Waiting for the Lord Requires a Lot of Patience

EagleNobody—not children, not adults, nobody—likes to be told to wait.  “Wait” means there is something you want, and you want it now, but you aren’t going to get it now.  You never have to be told to wait for something you don’t want or need.  “I’m going to question your integrity and impugn your character, but not right now; you are just going to have to wait.”  No, there is usually an element of anticipation in the notion of waiting.  You want something, you want it now, but you can’t have it now.  You have to wait.

There are entire rooms just for waiting, and the only time you hear anything good about them is when someone didn’t actually have to wait. “I went to my doctor’s office today, and they took me right back into an examination room where the doctor saw me immediately.” Yeah, like that’s ever happened. Maybe if you walked in with a gaping wound or a severed limb. Otherwise, no.

Even the most patient of us have our limits when it comes to waiting. We’ll wait so long, and then we get fidgety, then frustrated, and at some point we feel we have to take matters into our own hands. And that’s never pretty.

It’s always intrigued me, then, when people put Isaiah 40:31 on plaques and coffee mugs and prints of soaring eagles.

Those who wait for the LORD shall renew their strength, they shall mount up with wings like eagles, they shall run and not be weary, they shall walk and not faint. (Isa 40:31 NRS)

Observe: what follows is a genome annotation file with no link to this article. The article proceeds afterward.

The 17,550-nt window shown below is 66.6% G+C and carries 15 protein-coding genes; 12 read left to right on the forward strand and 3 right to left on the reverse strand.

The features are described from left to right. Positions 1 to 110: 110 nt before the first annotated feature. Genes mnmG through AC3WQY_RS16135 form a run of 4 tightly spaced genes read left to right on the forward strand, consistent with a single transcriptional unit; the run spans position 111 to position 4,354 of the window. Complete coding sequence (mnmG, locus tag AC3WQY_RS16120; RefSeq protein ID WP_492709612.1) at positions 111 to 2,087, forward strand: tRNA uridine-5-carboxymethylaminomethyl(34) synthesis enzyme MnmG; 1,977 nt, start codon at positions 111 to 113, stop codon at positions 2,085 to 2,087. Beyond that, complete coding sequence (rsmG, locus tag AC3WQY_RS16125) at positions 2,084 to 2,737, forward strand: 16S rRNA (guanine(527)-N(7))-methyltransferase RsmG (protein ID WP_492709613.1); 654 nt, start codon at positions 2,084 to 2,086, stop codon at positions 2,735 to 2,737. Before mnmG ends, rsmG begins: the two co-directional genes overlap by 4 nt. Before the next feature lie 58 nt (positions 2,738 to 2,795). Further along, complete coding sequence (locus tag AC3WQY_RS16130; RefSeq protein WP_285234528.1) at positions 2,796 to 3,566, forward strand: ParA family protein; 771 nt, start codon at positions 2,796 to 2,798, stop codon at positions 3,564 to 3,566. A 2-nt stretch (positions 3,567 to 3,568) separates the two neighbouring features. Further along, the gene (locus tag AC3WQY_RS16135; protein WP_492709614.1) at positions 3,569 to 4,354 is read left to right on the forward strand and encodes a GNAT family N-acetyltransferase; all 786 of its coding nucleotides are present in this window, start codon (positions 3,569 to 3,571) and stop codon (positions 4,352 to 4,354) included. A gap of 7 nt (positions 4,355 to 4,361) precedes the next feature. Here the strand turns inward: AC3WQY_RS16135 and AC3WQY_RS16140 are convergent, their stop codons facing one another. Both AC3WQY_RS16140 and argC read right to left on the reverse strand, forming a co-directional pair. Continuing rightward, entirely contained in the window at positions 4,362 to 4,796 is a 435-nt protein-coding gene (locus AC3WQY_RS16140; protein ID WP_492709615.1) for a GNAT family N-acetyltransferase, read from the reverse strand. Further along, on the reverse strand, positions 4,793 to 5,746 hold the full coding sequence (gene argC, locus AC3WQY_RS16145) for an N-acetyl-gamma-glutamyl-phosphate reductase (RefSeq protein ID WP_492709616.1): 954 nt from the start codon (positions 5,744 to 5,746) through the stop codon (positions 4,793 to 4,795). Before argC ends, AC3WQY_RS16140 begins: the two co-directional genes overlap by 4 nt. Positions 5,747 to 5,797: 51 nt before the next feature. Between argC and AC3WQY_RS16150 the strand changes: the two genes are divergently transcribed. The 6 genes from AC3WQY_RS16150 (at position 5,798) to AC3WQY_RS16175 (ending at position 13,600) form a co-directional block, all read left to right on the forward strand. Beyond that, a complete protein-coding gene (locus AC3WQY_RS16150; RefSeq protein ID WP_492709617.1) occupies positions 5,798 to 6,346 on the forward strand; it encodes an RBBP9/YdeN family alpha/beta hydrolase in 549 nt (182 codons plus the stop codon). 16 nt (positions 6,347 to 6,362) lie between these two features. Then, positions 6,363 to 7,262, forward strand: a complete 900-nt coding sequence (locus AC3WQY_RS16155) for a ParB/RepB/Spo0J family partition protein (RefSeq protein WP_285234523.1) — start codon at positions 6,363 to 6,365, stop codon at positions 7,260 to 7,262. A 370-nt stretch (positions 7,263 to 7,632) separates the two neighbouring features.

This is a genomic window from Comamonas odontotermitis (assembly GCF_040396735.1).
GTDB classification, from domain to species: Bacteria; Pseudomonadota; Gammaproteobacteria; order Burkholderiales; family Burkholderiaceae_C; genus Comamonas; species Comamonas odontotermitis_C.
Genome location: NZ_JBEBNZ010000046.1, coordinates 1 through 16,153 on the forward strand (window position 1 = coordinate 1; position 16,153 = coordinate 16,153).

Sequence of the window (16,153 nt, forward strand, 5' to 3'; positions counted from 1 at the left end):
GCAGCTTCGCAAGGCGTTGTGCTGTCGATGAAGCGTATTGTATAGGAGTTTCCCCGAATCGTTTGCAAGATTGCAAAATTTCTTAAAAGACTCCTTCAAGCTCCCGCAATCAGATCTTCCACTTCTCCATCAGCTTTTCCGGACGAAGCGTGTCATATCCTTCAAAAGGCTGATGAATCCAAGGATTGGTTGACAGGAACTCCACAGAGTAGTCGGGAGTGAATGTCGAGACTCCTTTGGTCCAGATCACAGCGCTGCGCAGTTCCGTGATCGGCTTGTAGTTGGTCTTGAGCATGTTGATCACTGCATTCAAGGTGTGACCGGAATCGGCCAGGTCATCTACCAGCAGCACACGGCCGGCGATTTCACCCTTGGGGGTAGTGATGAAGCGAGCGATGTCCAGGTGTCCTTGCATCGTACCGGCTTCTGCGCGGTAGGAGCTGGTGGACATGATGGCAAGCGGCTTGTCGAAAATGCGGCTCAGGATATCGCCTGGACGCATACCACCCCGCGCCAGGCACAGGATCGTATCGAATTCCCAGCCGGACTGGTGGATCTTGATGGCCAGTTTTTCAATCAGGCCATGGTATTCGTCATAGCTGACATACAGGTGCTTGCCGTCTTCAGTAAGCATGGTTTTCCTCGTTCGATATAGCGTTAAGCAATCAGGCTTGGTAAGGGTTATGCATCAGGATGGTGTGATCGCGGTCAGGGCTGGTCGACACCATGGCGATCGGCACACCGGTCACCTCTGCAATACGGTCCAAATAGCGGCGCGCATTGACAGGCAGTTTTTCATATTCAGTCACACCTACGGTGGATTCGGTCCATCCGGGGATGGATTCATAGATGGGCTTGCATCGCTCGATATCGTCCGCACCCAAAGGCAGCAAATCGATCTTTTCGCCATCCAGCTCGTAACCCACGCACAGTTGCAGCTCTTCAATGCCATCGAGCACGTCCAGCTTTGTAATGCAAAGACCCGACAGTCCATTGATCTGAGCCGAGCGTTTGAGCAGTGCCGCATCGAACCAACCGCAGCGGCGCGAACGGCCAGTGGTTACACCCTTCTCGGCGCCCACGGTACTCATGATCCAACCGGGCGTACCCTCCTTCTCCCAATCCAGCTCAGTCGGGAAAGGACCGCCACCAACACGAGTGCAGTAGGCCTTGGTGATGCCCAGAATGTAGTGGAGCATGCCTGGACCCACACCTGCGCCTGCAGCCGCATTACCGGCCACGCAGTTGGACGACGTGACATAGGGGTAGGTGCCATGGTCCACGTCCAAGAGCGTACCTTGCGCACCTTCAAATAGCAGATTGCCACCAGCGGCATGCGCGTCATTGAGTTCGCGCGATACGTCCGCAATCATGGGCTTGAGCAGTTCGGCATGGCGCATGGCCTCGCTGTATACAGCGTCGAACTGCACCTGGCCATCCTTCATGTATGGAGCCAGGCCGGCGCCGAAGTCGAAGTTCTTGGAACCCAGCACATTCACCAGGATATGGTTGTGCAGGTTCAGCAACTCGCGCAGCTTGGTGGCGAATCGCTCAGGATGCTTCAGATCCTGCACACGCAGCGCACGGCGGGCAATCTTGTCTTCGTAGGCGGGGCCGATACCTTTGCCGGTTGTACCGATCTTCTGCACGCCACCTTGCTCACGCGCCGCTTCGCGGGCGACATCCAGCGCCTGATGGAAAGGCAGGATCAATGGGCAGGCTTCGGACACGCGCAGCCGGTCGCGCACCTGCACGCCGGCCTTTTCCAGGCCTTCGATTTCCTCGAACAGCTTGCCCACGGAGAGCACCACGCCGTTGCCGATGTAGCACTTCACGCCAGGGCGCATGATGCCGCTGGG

We like the idea of having our strength renewed, flying like eagles, and having boundless energy—which I think is why this verse ends up on plaques and mugs and paintings. I wonder, however, if we even notice the waiting that is prerequisite to all these things, or, if we notice, if we fully understand the kind of waiting that’s involved.

These verses were written during the time of Israel’s exile in Babylon. The city of Jerusalem has been destroyed, the “elite” of Jewish society have been led off to captivity in Babylon, and Jeremiah has led a contingent of Israelite refugees to the safety of—and you have to savor the irony in this—Egypt. Those remaining in Canaan endure poverty and despair. “Comfort,” the chapter begins. “O comfort my people, says your God. Speak tenderly to Jerusalem.”

The chapter goes on to speak of forgiveness and restoration, of the Lord’s strength and steadfastness, of his return to Zion in strength and glory. All the nations and their gods are as nothing compared to the Lord, Isaiah says.

The day is coming when all this will happen, so be patient. Wait for it.

I imagine that the original hearers of this passage expected to see its fulfillment in their lifetimes, but they didn’t. In fact, 400 years later, at the time Jesus was born, Israel was still waiting.

Actually, that’s not true. Most had given up waiting a long time before, and some were trying to force God’s hand. The Pharisees thought that if they strictly obeyed the Law, and got others to do likewise, that God would finally act. The Zealots thought that if they showed enough faith to stand up and fight the Romans against enormous odds, then God would repeat the victory of Gideon, defeating the many with a few. And, just as Jesus predicted, they were defeated and, once again, the temple and all of Jerusalem was destroyed.

The reason we are told to wait is that if we don’t, we end up trying to do what only God can do. In trying to force God’s hand, we end up making a mess of things.

400 years is a long time to wait and not give up. Quite frankly, you have to be a little nuts to still believe and hope and trust after such a long period of nothing happening. You are like Linus sitting in the pumpkin patch year after year, waiting for the Great Pumpkin while everyone else is collecting their Halloween candy.

But those who wait, who trust, who never give up no matter how dismal it gets—these are the ones who, when Jesus comes, will experience the kingdom of God, when the Lord makes all things—heaven and earth, everything and everyone within—new again.

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